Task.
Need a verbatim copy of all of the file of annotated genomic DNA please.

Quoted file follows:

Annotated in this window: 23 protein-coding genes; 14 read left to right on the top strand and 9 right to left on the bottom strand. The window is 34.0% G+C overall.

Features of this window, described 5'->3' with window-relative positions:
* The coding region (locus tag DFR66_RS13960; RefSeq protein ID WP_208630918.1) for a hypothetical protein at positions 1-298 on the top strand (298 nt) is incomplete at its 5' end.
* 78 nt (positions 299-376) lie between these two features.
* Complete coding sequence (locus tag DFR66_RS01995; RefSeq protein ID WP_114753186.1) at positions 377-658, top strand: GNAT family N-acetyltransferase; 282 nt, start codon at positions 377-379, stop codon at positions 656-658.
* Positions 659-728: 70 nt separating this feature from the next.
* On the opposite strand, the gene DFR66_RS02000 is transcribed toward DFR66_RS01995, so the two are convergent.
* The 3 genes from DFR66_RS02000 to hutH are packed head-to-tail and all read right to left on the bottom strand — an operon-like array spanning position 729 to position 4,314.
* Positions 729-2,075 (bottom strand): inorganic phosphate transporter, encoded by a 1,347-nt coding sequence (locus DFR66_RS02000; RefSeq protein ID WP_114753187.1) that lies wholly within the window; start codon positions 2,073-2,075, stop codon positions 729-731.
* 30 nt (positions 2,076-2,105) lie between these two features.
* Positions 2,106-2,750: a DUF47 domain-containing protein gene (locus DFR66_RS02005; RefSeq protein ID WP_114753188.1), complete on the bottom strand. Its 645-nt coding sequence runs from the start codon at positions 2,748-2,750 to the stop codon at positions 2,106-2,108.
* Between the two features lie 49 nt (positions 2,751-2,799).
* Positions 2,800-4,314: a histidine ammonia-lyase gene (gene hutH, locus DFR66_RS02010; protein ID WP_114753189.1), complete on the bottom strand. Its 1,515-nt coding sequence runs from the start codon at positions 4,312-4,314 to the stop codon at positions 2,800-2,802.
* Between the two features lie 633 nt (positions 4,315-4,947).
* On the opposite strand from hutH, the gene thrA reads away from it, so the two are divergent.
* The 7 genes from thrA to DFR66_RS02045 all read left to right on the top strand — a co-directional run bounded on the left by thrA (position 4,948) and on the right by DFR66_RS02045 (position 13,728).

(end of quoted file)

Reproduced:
Annotated in this window: 23 protein-coding genes; 14 read left to right on the top strand and 9 right to left on the bottom strand. The window is 34.0% G+C overall.

Features of this window, described 5'->3' with window-relative positions:
* The coding region (locus tag DFR66_RS13960; RefSeq protein ID WP_208630918.1) for a hypothetical protein at positions 1-298 on the top strand (298 nt) is incomplete at its 5' end.
* 78 nt (positions 299-376) lie between these two features.
* Complete coding sequence (locus tag DFR66_RS01995; RefSeq protein ID WP_114753186.1) at positions 377-658, top strand: GNAT family N-acetyltransferase; 282 nt, start codon at positions 377-379, stop codon at positions 656-658.
* Positions 659-728: 70 nt separating this feature from the next.
* On the opposite strand, the gene DFR66_RS02000 is transcribed toward DFR66_RS01995, so the two are convergent.
* The 3 genes from DFR66_RS02000 to hutH are packed head-to-tail and all read right to left on the bottom strand — an operon-like array spanning position 729 to position 4,314.
* Positions 729-2,075 (bottom strand): inorganic phosphate transporter, encoded by a 1,347-nt coding sequence (locus DFR66_RS02000; RefSeq protein ID WP_114753187.1) that lies wholly within the window; start codon positions 2,073-2,075, stop codon positions 729-731.
* 30 nt (positions 2,076-2,105) lie between these two features.
* Positions 2,106-2,750: a DUF47 domain-containing protein gene (locus DFR66_RS02005; RefSeq protein ID WP_114753188.1), complete on the bottom strand. Its 645-nt coding sequence runs from the start codon at positions 2,748-2,750 to the stop codon at positions 2,106-2,108.
* Between the two features lie 49 nt (positions 2,751-2,799).
* Positions 2,800-4,314: a histidine ammonia-lyase gene (gene hutH, locus DFR66_RS02010; protein ID WP_114753189.1), complete on the bottom strand. Its 1,515-nt coding sequence runs from the start codon at positions 4,312-4,314 to the stop codon at positions 2,800-2,802.
* Between the two features lie 633 nt (positions 4,315-4,947).
* On the opposite strand from hutH, the gene thrA reads away from it, so the two are divergent.
* The 7 genes from thrA to DFR66_RS02045 all read left to right on the top strand — a co-directional run bounded on the left by thrA (position 4,948) and on the right by DFR66_RS02045 (position 13,728).